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People expect a season of hope

February 2018

MPUMELELO MKHABELA, Department of Political Sciences, UNISA and a fellow at the Centre for the Study of Governance Innovation at the University of Pretoria

What can we expect from a Cyril Ramaphosa-led ANC and possibly country? The question assumes Ramaphosa’s style of leadership will by and large set the tone for the governing party’s direction. 

It’s not an unreasonable question. In our short history as a constitutional democracy, political leadership has been responsible for setting the tone of governance, a key part of political culture. Previous president Nelson Mandela’s reconciliatory leadership spread its tentacles in government and society, laying the foundation of nationhood. 

Former president Thabo Mbeki’s technocratic and institution-building leadership style consolidated Mandela’s reconciliatory leadership while predominantly focusing on statecraft. 

Little, if any, can be said of the former president Kgalema Motlanthe’s legacy between September 2008 and May 2009. He was never president of the party, but was elevated president of the country as part of the Zuma-led ANC strategy to prematurely get rid of Mbeki. 

Motlanthe’s legacy is that he helped to usher in the fundamentally corrupt Zuma leadership that sought to dismantle key elements of the Mandela and Mbeki legacies. But Motlanthe realised his complicity to this political horror while he was already too deep into it. His failed bid to oust Zuma in 2012 helped him redeem whatever might have been left of his political integrity. Since then, he has played the role of a statesman.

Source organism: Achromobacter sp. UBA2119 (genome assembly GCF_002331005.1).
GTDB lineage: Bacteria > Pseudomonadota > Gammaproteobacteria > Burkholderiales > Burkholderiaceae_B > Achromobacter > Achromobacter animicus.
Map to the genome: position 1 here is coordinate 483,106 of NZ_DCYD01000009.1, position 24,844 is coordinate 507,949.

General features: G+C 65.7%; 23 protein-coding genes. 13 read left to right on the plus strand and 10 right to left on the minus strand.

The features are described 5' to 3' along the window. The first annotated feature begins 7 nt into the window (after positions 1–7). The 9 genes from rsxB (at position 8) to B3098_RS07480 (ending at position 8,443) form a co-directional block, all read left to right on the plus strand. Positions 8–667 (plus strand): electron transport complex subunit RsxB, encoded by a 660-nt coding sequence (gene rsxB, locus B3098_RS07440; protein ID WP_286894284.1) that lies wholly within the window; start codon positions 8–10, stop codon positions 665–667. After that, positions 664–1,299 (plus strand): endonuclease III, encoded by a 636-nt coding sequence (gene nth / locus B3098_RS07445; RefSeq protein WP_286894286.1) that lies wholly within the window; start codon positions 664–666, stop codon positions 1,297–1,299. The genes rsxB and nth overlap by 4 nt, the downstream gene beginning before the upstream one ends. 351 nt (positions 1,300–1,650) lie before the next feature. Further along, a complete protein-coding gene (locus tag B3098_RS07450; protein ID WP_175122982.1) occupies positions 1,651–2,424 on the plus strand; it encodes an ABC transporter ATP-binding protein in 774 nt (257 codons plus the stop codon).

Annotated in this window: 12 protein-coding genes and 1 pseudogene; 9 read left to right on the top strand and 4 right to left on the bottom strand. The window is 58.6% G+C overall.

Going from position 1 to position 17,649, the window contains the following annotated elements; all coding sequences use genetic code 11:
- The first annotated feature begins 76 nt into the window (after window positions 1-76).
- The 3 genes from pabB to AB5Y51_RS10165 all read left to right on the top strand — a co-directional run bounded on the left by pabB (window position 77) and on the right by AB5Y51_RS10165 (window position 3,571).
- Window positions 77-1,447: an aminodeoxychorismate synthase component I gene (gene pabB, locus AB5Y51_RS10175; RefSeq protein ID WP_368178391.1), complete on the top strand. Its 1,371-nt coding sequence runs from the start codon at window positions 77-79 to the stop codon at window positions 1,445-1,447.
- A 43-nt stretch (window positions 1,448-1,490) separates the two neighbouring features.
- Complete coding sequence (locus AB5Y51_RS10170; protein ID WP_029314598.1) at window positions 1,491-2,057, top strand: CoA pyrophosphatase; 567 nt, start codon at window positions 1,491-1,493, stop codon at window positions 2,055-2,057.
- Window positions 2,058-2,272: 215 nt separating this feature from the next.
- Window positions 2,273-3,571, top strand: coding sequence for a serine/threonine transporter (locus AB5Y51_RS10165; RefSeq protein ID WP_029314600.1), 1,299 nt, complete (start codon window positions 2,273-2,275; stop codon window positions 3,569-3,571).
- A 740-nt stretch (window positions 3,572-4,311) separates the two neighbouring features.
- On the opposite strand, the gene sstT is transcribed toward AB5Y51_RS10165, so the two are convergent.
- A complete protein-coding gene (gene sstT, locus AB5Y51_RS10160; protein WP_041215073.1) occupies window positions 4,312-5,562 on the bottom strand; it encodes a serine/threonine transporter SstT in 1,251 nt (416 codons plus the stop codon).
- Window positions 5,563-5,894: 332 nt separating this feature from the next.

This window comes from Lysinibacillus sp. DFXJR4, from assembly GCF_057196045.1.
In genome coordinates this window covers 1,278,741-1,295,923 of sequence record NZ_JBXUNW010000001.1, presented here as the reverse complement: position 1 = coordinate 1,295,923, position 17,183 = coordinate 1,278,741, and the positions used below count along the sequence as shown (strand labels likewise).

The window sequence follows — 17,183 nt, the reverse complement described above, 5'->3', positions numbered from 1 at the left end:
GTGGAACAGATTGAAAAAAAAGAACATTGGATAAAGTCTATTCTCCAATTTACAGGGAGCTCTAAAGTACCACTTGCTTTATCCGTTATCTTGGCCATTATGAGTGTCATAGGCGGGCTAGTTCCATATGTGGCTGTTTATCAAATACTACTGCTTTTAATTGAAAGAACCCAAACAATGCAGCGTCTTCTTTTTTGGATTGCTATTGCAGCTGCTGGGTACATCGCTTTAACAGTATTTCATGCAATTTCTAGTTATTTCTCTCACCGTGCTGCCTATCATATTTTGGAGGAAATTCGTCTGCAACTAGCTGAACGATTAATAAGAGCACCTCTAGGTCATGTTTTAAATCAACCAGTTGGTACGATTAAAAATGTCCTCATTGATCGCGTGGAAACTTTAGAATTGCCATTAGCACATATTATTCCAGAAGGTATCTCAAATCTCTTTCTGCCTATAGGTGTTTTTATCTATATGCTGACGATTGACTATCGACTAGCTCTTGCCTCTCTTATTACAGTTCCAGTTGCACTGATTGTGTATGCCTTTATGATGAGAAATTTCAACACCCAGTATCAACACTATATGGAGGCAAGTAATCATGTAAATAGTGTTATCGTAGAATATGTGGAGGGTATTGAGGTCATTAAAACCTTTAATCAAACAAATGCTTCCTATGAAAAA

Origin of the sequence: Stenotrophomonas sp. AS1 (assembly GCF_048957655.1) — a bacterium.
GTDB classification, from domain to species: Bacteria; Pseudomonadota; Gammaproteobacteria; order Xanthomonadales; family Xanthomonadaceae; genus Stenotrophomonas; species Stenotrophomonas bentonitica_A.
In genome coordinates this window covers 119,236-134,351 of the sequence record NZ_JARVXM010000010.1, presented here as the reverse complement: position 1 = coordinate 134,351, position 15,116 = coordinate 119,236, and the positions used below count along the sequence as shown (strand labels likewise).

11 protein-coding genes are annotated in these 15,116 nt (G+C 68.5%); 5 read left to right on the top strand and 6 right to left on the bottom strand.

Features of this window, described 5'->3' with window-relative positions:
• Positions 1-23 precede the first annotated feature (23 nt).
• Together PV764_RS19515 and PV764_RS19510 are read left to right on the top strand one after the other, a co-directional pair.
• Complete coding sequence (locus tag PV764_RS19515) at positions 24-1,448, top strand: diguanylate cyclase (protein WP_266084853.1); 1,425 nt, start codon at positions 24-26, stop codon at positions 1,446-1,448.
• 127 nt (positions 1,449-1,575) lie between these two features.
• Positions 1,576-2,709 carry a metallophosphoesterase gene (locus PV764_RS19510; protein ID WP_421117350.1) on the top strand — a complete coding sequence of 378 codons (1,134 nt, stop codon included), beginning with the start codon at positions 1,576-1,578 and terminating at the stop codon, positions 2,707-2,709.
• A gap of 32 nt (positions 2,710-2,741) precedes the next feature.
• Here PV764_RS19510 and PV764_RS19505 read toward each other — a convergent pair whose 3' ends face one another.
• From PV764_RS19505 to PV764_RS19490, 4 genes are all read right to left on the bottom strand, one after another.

Courted by the Zuma grouping, Ramaphosa took the opportunity to fill in the position left by Motlanthe who could no longer work with the boisterously anti-constitutional president that he had helped put into power. 

Ramaphosa accepted an invitation to join Zuma as he served his last term, but there was clearly no agreement about the future beyond the Mangaung elective conference in 2012. He planned the long game: Work with Zuma, build support within the party and take over when Zuma’s second term expires. 

Zuma’s camp had their own plan: Appropriate Ramaphosa to compensate for the lack of integrity in Zuma, the governing party and government, and immediately start campaigning for former minister Nkosazana-Dlamini Zuma, the preferred suc­cessor. The ANC’s 54th conference held in Nasrec, South of Johannesburg, vindicated Ramaphosa’s political game. 

The question about what we can reasonably expect from him is one for which all South Africans wish they had a precise answer. One cannot blame them for the anxiety. After a decade at the helm of the governing party and almost nine years as head of state, president Jacob Zuma has starved the country of much-needed good governance and sound leadership. South Africans are hungry for both. 

Instead of providing what citizens wanted and deserved, Zuma and his cronies regularly supplied their trusted staple of corruption, state capture, incompetence, selfish leadership, irrationalism, anti-constitutional attitudes and so on. Their diet contained the listeriosis version of leadership and governance. 

Now that Zuma is no longer head of the ANC, and Ramaphosa, whose campaign for the leadership of the party was anchored on being against what Zuma stood for without directly attacking Zuma the person, it makes sense for people to expect a season of hope.